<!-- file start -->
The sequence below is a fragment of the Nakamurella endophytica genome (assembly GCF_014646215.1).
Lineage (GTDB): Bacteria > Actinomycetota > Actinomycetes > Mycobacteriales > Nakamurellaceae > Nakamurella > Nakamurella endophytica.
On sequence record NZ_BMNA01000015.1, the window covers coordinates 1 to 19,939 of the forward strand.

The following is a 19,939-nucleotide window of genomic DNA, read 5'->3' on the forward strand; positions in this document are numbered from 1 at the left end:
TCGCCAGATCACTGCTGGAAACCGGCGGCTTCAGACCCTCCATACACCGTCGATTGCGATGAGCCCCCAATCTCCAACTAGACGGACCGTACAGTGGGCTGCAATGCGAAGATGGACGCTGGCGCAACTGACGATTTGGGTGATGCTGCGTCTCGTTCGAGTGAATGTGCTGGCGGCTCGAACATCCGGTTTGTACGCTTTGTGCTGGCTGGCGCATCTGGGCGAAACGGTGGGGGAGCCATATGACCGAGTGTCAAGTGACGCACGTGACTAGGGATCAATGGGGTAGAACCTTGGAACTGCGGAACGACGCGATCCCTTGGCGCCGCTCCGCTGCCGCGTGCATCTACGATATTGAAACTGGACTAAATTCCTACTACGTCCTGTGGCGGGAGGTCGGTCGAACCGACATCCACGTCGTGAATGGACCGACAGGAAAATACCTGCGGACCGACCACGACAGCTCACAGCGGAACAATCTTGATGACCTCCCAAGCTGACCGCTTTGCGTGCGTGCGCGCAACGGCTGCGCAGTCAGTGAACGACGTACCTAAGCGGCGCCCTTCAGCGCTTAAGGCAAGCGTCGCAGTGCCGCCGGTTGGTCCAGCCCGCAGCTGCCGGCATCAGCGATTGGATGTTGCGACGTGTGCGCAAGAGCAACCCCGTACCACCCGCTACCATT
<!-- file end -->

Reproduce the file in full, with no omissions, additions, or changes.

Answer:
The sequence below is a fragment of the Nakamurella endophytica genome (assembly GCF_014646215.1).
Lineage (GTDB): Bacteria > Actinomycetota > Actinomycetes > Mycobacteriales > Nakamurellaceae > Nakamurella > Nakamurella endophytica.
On sequence record NZ_BMNA01000015.1, the window covers coordinates 1 to 19,939 of the forward strand.

The following is a 19,939-nucleotide window of genomic DNA, read 5'->3' on the forward strand; positions in this document are numbered from 1 at the left end:
TCGCCAGATCACTGCTGGAAACCGGCGGCTTCAGACCCTCCATACACCGTCGATTGCGATGAGCCCCCAATCTCCAACTAGACGGACCGTACAGTGGGCTGCAATGCGAAGATGGACGCTGGCGCAACTGACGATTTGGGTGATGCTGCGTCTCGTTCGAGTGAATGTGCTGGCGGCTCGAACATCCGGTTTGTACGCTTTGTGCTGGCTGGCGCATCTGGGCGAAACGGTGGGGGAGCCATATGACCGAGTGTCAAGTGACGCACGTGACTAGGGATCAATGGGGTAGAACCTTGGAACTGCGGAACGACGCGATCCCTTGGCGCCGCTCCGCTGCCGCGTGCATCTACGATATTGAAACTGGACTAAATTCCTACTACGTCCTGTGGCGGGAGGTCGGTCGAACCGACATCCACGTCGTGAATGGACCGACAGGAAAATACCTGCGGACCGACCACGACAGCTCACAGCGGAACAATCTTGATGACCTCCCAAGCTGACCGCTTTGCGTGCGTGCGCGCAACGGCTGCGCAGTCAGTGAACGACGTACCTAAGCGGCGCCCTTCAGCGCTTAAGGCAAGCGTCGCAGTGCCGCCGGTTGGTCCAGCCCGCAGCTGCCGGCATCAGCGATTGGATGTTGCGACGTGTGCGCAAGAGCAACCCCGTACCACCCGCTACCATT